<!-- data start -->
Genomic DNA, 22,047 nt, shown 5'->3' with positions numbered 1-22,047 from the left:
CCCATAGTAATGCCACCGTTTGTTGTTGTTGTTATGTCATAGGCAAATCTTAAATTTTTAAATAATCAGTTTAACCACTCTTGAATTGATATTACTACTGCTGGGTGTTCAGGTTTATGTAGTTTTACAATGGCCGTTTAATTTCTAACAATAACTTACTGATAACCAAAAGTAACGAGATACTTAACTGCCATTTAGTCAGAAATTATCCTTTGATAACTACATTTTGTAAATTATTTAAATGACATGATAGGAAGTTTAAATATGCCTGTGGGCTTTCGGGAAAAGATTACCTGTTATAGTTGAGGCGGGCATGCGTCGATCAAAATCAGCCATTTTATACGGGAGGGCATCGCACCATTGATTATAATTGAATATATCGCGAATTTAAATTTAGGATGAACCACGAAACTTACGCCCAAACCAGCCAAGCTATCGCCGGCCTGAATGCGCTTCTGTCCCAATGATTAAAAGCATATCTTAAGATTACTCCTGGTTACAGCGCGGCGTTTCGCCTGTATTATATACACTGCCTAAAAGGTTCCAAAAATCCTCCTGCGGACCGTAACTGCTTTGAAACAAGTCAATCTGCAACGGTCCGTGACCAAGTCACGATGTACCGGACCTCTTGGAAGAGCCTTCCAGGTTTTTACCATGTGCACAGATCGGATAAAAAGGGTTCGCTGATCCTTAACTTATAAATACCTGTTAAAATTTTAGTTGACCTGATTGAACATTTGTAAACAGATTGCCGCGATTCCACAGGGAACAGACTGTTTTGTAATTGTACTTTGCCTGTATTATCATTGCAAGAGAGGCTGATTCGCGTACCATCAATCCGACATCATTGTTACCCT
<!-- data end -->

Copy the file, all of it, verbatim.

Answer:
Genomic DNA, 22,047 nt, shown 5'->3' with positions numbered 1-22,047 from the left:
CCCATAGTAATGCCACCGTTTGTTGTTGTTGTTATGTCATAGGCAAATCTTAAATTTTTAAATAATCAGTTTAACCACTCTTGAATTGATATTACTACTGCTGGGTGTTCAGGTTTATGTAGTTTTACAATGGCCGTTTAATTTCTAACAATAACTTACTGATAACCAAAAGTAACGAGATACTTAACTGCCATTTAGTCAGAAATTATCCTTTGATAACTACATTTTGTAAATTATTTAAATGACATGATAGGAAGTTTAAATATGCCTGTGGGCTTTCGGGAAAAGATTACCTGTTATAGTTGAGGCGGGCATGCGTCGATCAAAATCAGCCATTTTATACGGGAGGGCATCGCACCATTGATTATAATTGAATATATCGCGAATTTAAATTTAGGATGAACCACGAAACTTACGCCCAAACCAGCCAAGCTATCGCCGGCCTGAATGCGCTTCTGTCCCAATGATTAAAAGCATATCTTAAGATTACTCCTGGTTACAGCGCGGCGTTTCGCCTGTATTATATACACTGCCTAAAAGGTTCCAAAAATCCTCCTGCGGACCGTAACTGCTTTGAAACAAGTCAATCTGCAACGGTCCGTGACCAAGTCACGATGTACCGGACCTCTTGGAAGAGCCTTCCAGGTTTTTACCATGTGCACAGATCGGATAAAAAGGGTTCGCTGATCCTTAACTTATAAATACCTGTTAAAATTTTAGTTGACCTGATTGAACATTTGTAAACAGATTGCCGCGATTCCACAGGGAACAGACTGTTTTGTAATTGTACTTTGCCTGTATTATCATTGCAAGAGAGGCTGATTCGCGTACCATCAATCCGACATCATTGTTACCCT